Today, Thursday, May 11th Wonders in the Dark will be hosting a 16 day Allan Fish Online Film Festival (Allan Fish OFF), of which I am a part of. The rules are simple; each day will see a new chairman host the festivities and select a film that is available to be watched by anyone, online for free from a popular streaming site (youtube, vimeo, dailymotion, etc.). The host for that day will decide how the film they chose will be presented; an essay, a sparse teaser introduction, or ‘other’ (the creativity seen on the blogosphere for film commentary knows no bounds as we all know). Thus, conceivably the film festival could be nearly real; people anywhere on the globe watching the same film, at roundabout the same time. It’s named in honor of our dear friend and film scholar Allan Fish, whose birthday was May 11th, and will be an annual event from this day forward. He found so many of his treasured Obscuro’s doing just what we’re setting out to do with this Festival, so it seemed the most fitting way to remember him. More information on the festival can be found here, with the first post here.
From here on out I’m attempting to create a poster for every CIFF poster competition that runs during late winter/early spring. Since I just received the notice for the 2017 (due sometime in May) I thought it’d be interesting to post the one I did, and submitted, last year. I didn’t win, but I made it to the final rounds, before ultimately loosing to an Alfred Hitchcock inspired design. Continue reading
With this month being the triple themed smorgasbord that it was (Valentines Day, Black History Month, and LGBT Awareness Month), I tried to come up with an idea that used all these in some way, and still flow in a coherent, seamless way. Thus, I envisioned a dance mix (what could be as romantic on a Valentine’s Day?) with a more or less continuous heavy bass line running through it using African American artists predominately, but also many overtly political ones of several different nationalities as well (of mixed gender and sexuality throughout). Featuring a wide ranging mélange of genres (from raunchy hip hop to feminist post-punk dub to 70’s English prog rock to suedehead Mod), I wanted to show how all this is cut from the same cloth. In a world like ours currently, dance floor unity Trumps all (and many of the songs feature appropriate lyrical content for anyone interested in reading between the lines). So to all my soul brothers and sisters, I present my February mix: Get Higher Baby and Never Come Down.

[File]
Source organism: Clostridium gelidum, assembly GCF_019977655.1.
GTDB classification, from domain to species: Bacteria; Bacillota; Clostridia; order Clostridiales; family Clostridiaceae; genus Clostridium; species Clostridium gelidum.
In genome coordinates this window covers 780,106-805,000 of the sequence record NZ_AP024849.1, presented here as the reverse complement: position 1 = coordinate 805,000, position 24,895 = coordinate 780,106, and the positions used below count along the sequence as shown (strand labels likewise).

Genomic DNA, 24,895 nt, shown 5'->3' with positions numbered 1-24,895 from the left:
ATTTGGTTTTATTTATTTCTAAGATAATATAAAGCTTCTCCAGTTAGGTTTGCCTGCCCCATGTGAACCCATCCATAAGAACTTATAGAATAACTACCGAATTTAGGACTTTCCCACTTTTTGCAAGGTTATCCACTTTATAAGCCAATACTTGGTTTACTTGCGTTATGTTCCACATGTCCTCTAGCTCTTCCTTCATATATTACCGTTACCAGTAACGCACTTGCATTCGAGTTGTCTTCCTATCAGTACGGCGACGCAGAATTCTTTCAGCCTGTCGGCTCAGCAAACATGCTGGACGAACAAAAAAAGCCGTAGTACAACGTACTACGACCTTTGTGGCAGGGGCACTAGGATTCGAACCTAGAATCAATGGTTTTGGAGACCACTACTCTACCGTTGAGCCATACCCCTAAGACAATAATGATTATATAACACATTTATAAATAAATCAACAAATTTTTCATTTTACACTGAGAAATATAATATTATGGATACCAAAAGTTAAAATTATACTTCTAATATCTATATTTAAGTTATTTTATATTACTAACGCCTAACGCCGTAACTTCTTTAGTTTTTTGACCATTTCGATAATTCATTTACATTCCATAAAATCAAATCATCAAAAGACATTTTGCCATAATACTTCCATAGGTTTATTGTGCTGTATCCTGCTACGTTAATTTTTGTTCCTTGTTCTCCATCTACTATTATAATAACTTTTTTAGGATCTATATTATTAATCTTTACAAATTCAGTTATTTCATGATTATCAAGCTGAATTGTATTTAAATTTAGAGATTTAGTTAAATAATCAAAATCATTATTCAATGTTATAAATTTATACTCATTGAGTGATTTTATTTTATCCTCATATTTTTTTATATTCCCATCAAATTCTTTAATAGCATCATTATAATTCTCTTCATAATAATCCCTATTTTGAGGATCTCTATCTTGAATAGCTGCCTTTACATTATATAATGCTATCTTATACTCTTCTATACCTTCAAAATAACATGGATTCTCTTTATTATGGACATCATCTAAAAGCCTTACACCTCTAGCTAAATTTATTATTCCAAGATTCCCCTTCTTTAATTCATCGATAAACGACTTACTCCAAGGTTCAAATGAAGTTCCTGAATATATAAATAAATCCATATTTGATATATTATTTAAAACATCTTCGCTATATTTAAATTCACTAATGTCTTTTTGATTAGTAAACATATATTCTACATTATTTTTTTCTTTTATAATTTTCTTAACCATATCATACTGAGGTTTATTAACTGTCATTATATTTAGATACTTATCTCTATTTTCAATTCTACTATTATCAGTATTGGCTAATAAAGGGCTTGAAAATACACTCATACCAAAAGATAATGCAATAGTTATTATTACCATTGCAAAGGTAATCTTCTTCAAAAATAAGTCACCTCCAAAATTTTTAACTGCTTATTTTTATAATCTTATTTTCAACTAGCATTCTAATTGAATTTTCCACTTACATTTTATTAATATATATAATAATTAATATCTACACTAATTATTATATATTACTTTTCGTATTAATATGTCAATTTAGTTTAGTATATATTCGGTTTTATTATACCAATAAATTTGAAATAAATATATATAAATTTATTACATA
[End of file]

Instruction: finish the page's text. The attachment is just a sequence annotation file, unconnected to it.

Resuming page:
Over the last two days I’ve posted my favorite 50 records of this past year in a two part rundown over at this blogs sister site, Wonders in the Dark. Part 1 can be read here, while Part 2 can be seen here. Plus, as a bonus, the first post (50-26) also contains a rundown of what I considered the most essential compilations/reissues from last year. Happy listening.
Today I’m able to release my next mix titled Letter to Mommy and Daddy, just ahead of another one that is coming at the end of February. It’s a somewhat ambitious idea in concept (mixing two very different pop ideas: noise/shoegaze with deep, classic 60’s Soul) and execution (it’s bookended with kaleidoscopic sound collages and noise blasts), so I hope you all like it. There is some stereo stuff going on, so I’d recommend listening with headphones on.
My playlist imagines itself as a fictitious Horror film within the Italian giallo sub-genre, popular in the late 1960’s and early 1970’s. Famous for highly stylized visuals, intricate set pieces involving cat and mouse murders, and highly convoluted thriller plots often bordering on incomprehensible, the genre nevertheless remains a cult favorite to this day (and was the chief inspiration for the more famous Slasher genre of the late 70’s/early 80’s). As such, the selected music has a creepy period correct feel that builds a coherent narrative story about a black-gloved serial killer of young women, titled Give Daddy the Knife, Cindy. My fake movie poster employs several of my favorite titans of the genre, and fans of the English punk band the Damned will get the additional bit of sly reference in my fake films title.
I’ve compiled a sound mix that is one twenty-six minute (and change) track with all my selections mixed seamlessly together with additional sound effects and movie clips to heighten the narrative plot. Enjoy.